The objective, they said, was to focus the offer of vaccination on “those at greatest risk of serious disease and who are therefore most likely to benefit from vaccination.” This is literally the opposite of Jha’s claim that the Times printed.
There is not just a reporter who wrote this manifestly false statement, but multiple editors who reviewed and approved it. And the reporter chose to ask Jha, a former US bureaucrat, about the UK policy rather than British officials themselves. (Even as an independent journalist, without the weight of the Times behind me, I was able to get a response from multiple British officials within hours.)
Yet these types of editorial decisions at the Times are not unusual. A most recent example is a Times vaccine piece this week, published on Thursday, titled “DeSantis Spreads Vaccine Skepticism With Guidance That Contradicts C.D.C.” The article’s thesis is that Florida’s guidance is against the scientific establishment, is unsupported by data, and is being used by DeSantis to rile up his supporters in a flagging presidential campaign.
The Florida guidance differs from that of many European countries by recommending against the new booster for anyone under aged 65, whereas the other countries generally include an exception for those under aged 65 who are at high risk. Still, Florida’s recommendation is arguably akin to those in a host of countries abroad. Yet nowhere in the Times Florida article are the recommendations from these other countries—which differ so greatly from our own, and at least directionally echo Florida’s recommendation—mentioned for context. Florida, for going against the CDC and a Democratic administration, was presented as a freakish aberration, its policy motivated not by science, but by politics.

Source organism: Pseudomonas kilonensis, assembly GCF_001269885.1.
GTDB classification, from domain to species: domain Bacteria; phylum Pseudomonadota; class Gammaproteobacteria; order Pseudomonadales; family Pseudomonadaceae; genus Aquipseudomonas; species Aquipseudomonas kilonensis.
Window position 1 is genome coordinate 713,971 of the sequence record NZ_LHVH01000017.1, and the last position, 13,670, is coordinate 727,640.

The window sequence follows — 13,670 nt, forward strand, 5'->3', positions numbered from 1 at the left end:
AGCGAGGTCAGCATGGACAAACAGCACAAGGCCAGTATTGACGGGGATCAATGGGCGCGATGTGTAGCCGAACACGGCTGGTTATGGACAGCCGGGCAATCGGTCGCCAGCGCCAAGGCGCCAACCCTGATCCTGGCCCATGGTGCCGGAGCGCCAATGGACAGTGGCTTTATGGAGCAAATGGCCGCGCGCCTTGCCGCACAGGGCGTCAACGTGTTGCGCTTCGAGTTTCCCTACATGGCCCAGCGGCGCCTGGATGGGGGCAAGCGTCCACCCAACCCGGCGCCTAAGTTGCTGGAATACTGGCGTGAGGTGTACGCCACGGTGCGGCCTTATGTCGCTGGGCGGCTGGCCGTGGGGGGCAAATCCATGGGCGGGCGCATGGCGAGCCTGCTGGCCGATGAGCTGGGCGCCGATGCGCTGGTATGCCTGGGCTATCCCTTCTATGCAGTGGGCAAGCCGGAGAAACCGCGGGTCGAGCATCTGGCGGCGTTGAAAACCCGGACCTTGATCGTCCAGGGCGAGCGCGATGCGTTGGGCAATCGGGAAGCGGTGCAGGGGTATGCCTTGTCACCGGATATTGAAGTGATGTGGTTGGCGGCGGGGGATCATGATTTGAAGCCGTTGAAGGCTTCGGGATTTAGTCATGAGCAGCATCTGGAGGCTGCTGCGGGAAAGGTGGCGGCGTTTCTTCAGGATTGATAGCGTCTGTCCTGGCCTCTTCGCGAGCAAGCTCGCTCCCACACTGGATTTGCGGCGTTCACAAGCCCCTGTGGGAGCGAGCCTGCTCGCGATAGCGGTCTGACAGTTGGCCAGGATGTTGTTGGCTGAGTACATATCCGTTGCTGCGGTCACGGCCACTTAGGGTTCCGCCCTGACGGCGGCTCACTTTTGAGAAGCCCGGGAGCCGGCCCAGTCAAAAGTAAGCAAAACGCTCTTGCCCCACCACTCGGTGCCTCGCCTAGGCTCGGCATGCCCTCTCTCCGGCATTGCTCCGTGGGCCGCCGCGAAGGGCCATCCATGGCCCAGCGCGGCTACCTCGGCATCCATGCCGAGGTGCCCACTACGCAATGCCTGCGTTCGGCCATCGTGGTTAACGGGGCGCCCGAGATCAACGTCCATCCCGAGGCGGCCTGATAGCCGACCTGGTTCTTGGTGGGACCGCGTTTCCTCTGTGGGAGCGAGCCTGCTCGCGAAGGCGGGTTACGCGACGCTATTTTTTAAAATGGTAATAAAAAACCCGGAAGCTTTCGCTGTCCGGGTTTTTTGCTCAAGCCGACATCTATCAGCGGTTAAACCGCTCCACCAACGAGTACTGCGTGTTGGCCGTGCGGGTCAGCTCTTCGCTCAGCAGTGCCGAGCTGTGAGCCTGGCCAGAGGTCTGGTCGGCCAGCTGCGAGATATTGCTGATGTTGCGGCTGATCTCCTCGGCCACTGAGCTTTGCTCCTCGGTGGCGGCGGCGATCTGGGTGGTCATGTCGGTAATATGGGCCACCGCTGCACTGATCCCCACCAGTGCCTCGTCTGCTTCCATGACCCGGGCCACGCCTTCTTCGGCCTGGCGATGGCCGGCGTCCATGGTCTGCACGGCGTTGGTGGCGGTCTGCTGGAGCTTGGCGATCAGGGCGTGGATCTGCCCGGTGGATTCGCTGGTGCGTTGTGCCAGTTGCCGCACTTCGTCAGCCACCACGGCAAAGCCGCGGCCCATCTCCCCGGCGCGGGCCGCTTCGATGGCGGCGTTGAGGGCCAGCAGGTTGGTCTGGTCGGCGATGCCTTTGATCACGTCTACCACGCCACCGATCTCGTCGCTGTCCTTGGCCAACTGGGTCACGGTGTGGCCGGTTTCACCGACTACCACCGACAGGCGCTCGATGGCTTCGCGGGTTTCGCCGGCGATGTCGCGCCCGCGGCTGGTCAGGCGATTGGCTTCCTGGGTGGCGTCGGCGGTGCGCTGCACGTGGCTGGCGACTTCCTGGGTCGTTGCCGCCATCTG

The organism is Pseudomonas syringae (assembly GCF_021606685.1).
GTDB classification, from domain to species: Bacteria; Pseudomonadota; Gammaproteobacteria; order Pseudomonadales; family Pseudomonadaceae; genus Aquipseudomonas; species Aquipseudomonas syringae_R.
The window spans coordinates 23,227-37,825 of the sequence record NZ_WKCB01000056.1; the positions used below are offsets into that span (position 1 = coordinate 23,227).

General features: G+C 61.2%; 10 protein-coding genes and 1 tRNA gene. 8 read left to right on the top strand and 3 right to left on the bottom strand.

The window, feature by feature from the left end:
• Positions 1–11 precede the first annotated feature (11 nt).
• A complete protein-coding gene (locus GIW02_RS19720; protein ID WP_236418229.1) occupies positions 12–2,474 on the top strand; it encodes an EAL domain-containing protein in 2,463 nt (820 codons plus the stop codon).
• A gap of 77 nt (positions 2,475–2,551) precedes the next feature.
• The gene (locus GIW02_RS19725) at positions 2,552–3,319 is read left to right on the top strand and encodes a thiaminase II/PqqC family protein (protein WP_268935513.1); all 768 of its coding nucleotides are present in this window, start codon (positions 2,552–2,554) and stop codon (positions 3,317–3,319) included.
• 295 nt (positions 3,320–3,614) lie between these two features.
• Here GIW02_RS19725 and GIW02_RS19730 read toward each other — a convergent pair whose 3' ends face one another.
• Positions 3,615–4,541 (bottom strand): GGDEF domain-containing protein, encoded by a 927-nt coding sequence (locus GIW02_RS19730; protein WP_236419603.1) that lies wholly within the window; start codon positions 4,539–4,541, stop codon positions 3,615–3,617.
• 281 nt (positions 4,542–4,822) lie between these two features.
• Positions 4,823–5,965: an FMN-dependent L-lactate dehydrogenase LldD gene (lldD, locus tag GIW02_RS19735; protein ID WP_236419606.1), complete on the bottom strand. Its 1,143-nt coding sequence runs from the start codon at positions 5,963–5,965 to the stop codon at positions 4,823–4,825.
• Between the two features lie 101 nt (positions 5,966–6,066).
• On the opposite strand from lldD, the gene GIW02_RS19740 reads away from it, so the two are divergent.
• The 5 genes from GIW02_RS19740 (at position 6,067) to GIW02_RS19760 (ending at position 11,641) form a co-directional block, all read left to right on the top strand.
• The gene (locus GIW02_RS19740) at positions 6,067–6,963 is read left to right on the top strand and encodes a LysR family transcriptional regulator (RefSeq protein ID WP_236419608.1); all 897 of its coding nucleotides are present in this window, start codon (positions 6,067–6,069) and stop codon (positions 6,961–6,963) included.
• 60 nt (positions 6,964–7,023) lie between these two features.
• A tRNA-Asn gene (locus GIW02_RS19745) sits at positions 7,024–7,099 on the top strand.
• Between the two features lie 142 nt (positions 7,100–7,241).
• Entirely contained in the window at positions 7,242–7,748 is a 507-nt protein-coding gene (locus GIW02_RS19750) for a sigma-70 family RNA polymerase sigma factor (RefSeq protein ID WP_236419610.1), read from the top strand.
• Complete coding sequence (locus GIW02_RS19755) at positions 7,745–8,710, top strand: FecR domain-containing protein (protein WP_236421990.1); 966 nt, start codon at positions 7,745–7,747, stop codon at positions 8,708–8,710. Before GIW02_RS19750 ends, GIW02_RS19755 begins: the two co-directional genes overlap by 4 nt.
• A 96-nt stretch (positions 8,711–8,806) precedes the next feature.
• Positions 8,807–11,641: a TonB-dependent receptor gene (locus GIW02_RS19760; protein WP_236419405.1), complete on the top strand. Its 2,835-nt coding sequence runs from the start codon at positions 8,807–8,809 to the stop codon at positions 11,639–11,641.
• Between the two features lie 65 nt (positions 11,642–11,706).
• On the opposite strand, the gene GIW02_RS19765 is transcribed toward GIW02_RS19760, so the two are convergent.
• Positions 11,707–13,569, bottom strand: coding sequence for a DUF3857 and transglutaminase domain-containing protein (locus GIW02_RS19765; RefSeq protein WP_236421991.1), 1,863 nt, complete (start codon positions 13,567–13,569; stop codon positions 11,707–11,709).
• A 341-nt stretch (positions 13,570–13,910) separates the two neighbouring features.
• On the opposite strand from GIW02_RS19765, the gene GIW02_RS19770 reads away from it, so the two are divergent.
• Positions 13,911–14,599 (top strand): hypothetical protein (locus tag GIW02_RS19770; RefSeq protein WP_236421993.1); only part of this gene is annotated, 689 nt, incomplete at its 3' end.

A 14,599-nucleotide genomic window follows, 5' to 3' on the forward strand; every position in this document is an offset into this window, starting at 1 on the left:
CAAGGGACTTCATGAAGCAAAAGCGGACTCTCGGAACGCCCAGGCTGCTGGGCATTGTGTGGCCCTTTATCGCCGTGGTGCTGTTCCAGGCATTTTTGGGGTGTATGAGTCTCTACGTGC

Yet throughout the pandemic, and now beyond, it is the United States that has been an outlier among peer nations in a long list of policies—from masking toddlers, to extensive school closures, to its zealous vaccine recommendations. (Two years ago two senior FDA officials resigned over the Biden administration’s overbearing push on the original boosters.) This outlier position has almost always fallen on the side of more intrusive interventions.
Along the way, much of the legacy media, and perhaps most so the Times, regularly acted as a megaphone for the CDC’s extreme policies, rather than as a filter. Part of that amplification has been a repeated dependence on a short list of reliable cheerleaders like Jha. This was often done in lieu of actually investigating the evidence, or lack thereof, behind the policies, and without accurately contextualizing American policies with those abroad.